A visit to the Benedictine Court at Correzzola is of utmost interest because it offers a close glance on life in the Veneto countryside, on the Benedictine agricultural system, and monastic culture. The monks of the Church of St. Justine (Chiesa di Santa Giustina) in Padua had purchased this large estate from Countess Giuditta Sambonifacio in 1129. At that time, the monks undertook to guarantee life security to needy families, therefore they seriously reorganized the estate, transferred small plots of land scattered in the marshes and made the farmers themselves, who lived in the area and previously had another job, take part in land reclamation. The Court became the central office of the Benedictine activity; the central portion developed along the river and it was open to the South. The west wing was used as a lodge and a residence for the monks; the south wing contained barns, haylofts, and the planks used to defend the banks. Inside the wide courtyard there rose wells, pigsties, a furnace, a room for weaving activities, warehouses, hen houses, vegetable gardens, gardens and a large stable that could house up to 100 horses. In the 1300s following some disasters, first of all the Black Death, the monks of St. Justine found themselves unable to manage and maintain their property. Therefore they turned whole villages into fiefs, which were transferred to noble families from Padua who did not comply with the Benedictine regulations. From the second half of the 15th century the countryside entered a meaningful process of far-reaching land-reclamation works, and of masonry-house building for the farmers who used to live in huts made of thatch and branches. In the middle of the 17th century, the agricultural crisis in Europe and the plague caused the decay of this system. Only towards the middle of the 18th century was the direct management of the estate restored under the rule of abbé Ignazio Suarez: reclamation works were resumed, and improvements were planned. But the major events caused by Napoleon broke all works, and religious congregations were dissolved. As a consequence the duke of Lodi, Francesco Melzi d’Eril, took control of the Benedictine site and of all the stocks therein preserved. Upon his death his heir, Ludovico Melzi d’Eril, restored the fief he had inherited with mechanical reclamation works and the reorganization of farming and cattle breeding. The estate was later managed by his wife Josepine, who decided to rent the single plots of land to the farmers who lived there, or to other immigrant families. At the end of the First World War, the estate identified as Tenimento Melzi d’Eril di Correzzola was alienated and its possessions, following various and casual circumstances, were transferred to the inhabitants of the Municipality of Correzzola.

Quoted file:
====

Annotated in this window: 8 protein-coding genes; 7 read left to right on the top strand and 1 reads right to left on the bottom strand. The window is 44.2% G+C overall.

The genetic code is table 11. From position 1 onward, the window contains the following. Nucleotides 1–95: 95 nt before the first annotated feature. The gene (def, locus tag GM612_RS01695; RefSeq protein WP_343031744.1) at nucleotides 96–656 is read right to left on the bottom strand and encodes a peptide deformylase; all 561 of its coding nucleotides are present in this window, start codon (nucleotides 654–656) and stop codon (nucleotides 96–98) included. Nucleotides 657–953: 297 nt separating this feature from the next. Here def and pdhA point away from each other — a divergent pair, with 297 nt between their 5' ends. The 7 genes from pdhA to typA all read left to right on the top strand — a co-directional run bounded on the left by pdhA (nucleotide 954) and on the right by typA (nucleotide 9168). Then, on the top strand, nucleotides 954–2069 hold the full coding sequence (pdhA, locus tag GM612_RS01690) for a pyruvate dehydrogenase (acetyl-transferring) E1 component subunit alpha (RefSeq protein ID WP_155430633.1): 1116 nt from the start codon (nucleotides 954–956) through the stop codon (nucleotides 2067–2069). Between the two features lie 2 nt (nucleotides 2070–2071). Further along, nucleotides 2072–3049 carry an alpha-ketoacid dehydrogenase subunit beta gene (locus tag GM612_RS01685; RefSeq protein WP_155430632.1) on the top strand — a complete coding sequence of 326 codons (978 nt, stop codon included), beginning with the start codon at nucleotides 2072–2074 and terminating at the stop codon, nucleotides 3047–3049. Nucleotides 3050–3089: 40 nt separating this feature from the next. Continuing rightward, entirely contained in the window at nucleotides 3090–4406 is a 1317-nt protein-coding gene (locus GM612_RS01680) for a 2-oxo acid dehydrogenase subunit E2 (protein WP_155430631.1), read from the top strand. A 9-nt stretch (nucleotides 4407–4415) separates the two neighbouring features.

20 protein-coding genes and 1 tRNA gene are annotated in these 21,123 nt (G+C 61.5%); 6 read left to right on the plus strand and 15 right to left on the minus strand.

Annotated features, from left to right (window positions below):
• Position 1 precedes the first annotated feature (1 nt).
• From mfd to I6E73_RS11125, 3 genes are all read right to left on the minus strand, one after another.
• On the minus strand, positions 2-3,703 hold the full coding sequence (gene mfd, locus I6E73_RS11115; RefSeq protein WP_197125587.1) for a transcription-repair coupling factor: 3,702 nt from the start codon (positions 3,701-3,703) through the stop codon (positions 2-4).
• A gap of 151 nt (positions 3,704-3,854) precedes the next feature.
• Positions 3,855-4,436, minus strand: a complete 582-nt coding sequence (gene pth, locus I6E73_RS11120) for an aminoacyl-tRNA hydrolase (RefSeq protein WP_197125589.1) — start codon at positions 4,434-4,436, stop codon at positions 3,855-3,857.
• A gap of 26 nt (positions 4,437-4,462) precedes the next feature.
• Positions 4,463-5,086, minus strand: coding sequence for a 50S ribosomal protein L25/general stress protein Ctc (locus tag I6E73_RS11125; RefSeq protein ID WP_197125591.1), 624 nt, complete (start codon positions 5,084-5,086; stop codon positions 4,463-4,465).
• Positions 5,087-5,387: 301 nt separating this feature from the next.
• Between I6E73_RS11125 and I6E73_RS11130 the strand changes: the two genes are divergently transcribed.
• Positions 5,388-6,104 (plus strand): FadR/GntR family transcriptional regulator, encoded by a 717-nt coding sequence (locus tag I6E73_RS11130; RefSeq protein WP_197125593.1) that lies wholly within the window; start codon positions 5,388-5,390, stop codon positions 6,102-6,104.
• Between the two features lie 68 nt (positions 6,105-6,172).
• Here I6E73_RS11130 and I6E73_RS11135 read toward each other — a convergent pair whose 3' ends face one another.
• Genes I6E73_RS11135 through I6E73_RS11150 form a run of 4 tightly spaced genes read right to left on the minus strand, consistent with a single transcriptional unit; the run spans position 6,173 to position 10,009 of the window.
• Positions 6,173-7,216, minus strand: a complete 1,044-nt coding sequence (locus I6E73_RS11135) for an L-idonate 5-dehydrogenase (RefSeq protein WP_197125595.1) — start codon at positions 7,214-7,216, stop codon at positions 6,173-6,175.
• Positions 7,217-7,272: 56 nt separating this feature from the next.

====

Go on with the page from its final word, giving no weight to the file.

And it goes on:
Via Marconi 9, Correzzola (PD)
Tel +39 329 7468414